7. Plastic Bottles – 8,216
The problem: Although convenient, discarded plastic bottles eventually break into smaller pieces that can be ingested by animals and enter the food chain. Each bottle can take up to 1,000 years to decompose, leaking harmful chemicals into our environment along the way.
Prevention: Reusable bottle. For soft drinks, grab a can and then make sure to sort and recycle following your municipality’s instructions.
8. Plastic bags – 8,052
The problem: Plastic bags can easily be mistaken as food by animals in all waterways. They resemble jelly fish, salps and ctenophora, and marine animals cannot tell the difference.
Prevention: Bring your own reusable bags.
9. Other packaging – 6,511
The problem: Countless take-out containers are thrown out every day, many of which are composed of materials, like Styrofoam, that cannot be recycled by municipalities.
Prevention: Support businesses that accept reusable/refillable containers, when you can, bringing your own cutlery and containers is always best! Refuse unnecessary packaging, opt for recyclable materials (dependent on your area) where possible, and specify that you don’t want a bag or cutlery.
10. Coffee Cups – 5,426
The problem: While coffee cups seem like they will break down easily, most don’t. Many contain a plastic polyethylene layer and aren’t easily biodegradable.
Prevention: Reusable mugs are the best option, however many places aren’t currently accepting reusable mugs due to COVID-19 health protocols. Save some money and make you coffee or tea at home.
11. Straws – 5,289
The problem: Straws are redundant for a lot of the population and are very difficult to recycle due to their light weight. While some humans need straws, marine life does not.
Prevention: While plastic straws may be necessary for some people, for others silicone, metal or bamboo straws can now easily be found in many stores and online!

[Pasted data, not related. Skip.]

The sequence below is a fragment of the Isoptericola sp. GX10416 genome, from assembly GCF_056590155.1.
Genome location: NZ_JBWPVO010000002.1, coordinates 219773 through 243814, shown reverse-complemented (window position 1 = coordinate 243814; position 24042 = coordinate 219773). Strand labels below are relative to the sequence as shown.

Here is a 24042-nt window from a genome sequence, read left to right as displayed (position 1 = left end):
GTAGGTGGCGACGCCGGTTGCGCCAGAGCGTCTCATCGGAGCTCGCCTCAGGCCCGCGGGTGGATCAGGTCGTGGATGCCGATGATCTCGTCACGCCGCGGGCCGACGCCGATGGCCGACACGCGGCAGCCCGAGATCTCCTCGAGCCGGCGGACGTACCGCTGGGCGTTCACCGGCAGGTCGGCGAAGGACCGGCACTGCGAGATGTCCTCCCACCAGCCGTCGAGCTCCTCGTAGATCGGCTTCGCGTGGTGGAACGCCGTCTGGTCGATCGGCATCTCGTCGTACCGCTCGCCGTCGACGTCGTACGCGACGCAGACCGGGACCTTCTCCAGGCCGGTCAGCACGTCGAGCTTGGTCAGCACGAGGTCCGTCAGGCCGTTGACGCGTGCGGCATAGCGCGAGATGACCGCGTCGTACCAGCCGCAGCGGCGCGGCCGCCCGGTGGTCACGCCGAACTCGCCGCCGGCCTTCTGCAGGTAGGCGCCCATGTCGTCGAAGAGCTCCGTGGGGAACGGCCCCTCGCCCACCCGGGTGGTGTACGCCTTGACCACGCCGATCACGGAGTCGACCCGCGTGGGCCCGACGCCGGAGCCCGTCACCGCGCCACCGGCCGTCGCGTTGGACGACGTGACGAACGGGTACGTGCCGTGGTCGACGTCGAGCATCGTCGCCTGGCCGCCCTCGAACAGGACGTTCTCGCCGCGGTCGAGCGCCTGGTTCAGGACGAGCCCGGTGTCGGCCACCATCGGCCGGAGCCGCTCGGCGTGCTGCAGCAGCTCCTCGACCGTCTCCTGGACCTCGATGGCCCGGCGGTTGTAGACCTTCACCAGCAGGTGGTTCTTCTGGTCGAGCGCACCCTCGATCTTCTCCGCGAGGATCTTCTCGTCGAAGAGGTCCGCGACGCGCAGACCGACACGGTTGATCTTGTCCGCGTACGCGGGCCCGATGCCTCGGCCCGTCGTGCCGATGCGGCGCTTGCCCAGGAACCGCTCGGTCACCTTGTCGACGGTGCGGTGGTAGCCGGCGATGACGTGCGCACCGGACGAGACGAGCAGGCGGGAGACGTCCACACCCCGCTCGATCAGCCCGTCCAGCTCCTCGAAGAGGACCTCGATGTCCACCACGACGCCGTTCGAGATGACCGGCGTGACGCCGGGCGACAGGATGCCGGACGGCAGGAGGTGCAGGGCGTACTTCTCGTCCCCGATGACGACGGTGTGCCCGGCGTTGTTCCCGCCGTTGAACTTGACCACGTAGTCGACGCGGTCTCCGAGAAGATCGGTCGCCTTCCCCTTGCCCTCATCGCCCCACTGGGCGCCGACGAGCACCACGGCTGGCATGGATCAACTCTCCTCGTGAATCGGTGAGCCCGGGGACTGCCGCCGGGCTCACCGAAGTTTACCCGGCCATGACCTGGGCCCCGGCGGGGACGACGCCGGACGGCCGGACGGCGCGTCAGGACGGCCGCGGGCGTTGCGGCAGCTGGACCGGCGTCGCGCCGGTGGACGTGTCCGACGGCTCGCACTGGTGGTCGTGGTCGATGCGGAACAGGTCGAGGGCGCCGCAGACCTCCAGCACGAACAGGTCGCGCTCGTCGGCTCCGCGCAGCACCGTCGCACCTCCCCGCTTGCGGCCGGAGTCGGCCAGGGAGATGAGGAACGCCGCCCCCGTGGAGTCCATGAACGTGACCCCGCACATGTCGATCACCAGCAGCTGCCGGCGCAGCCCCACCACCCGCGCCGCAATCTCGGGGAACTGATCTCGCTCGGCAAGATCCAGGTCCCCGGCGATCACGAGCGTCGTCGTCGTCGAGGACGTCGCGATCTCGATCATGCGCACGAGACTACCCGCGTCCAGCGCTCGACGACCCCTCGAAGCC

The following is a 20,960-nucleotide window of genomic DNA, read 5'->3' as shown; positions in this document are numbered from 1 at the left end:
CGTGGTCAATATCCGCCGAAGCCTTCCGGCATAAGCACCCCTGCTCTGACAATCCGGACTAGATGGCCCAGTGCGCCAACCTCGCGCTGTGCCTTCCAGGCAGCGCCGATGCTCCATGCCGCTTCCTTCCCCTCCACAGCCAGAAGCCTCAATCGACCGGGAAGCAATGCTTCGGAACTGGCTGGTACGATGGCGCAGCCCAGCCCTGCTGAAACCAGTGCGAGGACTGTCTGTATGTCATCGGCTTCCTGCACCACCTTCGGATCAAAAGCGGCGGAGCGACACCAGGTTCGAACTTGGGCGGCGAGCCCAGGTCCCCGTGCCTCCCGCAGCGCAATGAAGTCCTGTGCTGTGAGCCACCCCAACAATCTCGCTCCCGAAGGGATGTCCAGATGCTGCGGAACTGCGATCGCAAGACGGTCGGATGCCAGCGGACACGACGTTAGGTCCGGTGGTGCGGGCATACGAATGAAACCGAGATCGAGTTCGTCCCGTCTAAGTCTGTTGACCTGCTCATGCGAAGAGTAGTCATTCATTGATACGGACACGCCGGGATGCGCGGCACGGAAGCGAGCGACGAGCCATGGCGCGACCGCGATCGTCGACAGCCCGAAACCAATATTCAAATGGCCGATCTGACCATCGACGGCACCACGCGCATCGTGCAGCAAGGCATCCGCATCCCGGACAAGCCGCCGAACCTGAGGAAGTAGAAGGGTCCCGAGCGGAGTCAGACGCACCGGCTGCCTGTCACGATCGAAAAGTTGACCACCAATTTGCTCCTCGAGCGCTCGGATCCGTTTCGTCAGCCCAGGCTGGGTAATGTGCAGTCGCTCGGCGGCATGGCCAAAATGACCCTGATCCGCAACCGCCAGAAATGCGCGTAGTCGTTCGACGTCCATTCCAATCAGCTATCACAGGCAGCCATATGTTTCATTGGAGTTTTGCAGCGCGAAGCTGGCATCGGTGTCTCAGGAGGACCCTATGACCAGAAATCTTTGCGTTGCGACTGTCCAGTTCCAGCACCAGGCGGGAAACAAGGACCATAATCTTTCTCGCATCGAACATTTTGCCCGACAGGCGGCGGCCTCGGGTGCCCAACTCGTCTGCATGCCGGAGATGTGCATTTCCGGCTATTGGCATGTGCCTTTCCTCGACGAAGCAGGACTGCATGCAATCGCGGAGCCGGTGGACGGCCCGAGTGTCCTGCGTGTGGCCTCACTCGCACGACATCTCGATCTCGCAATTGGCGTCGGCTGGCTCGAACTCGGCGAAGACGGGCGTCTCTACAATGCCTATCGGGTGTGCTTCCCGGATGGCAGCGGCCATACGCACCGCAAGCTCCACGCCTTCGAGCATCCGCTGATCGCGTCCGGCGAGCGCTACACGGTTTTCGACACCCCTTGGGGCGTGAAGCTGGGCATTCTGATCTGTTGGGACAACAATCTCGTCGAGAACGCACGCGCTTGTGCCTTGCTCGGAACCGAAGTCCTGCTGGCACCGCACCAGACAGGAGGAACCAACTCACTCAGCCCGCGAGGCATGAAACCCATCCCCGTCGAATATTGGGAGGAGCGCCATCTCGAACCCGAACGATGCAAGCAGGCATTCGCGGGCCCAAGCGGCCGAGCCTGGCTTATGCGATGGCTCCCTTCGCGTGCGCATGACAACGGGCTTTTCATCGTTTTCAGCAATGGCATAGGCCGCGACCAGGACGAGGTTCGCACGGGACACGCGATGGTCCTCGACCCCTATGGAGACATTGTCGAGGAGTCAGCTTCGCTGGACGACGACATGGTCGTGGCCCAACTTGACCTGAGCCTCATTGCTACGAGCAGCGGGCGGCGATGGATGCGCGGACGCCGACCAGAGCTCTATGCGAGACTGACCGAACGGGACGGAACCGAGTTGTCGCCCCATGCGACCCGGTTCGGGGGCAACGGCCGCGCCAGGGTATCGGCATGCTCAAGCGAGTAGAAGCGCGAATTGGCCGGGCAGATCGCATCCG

12. Foam – 4,663
The problem: Foam can wash up on shorelines from boating and recreational activities. Larger pieces get weathered and will crumble when you pick them up, leading to even more tiny bits of foam.
Prevention: Ask your local marina to switch to encased foam floats, which extend the life of the floats and end the breakdown of foam nodules!
Are there items on this list you use in your daily life that you could replace with a more sustainable alternative, or ditch the use of altogether? Not sure where to start? Why not take a look at your trash and measure your impact, with the help of our individual audit. Pick two or three items to tackle first, and then once you have succeeded, move on to the next challenge!
As we move forward, continued action will be paramount to reduce the amount of litter collecting on our shorelines and in our waterbodies, particularly with the added challenges of COVID-19. In addition to taking action to reduce personal contributions to shoreline litter, all Canadians are encouraged to help keep our shorelines healthy by organizing or joining a physically-distanced shoreline cleanup. Register today at ShorelineCleanup.ca.
Visit here to read Great Canadian Shoreline Cleanup’s Annual Report.
Visit here to view the Dirty Dozen map.
Visit here for more information on plastic reduction.
A conservation partnership by Ocean Wise and WWF-Canada, Great Canadian Shoreline Cleanup aims to promote understanding of shoreline litter issues by engaging Canadians to rehabilitate shoreline areas through cleanups. ShorelineCleanup.ca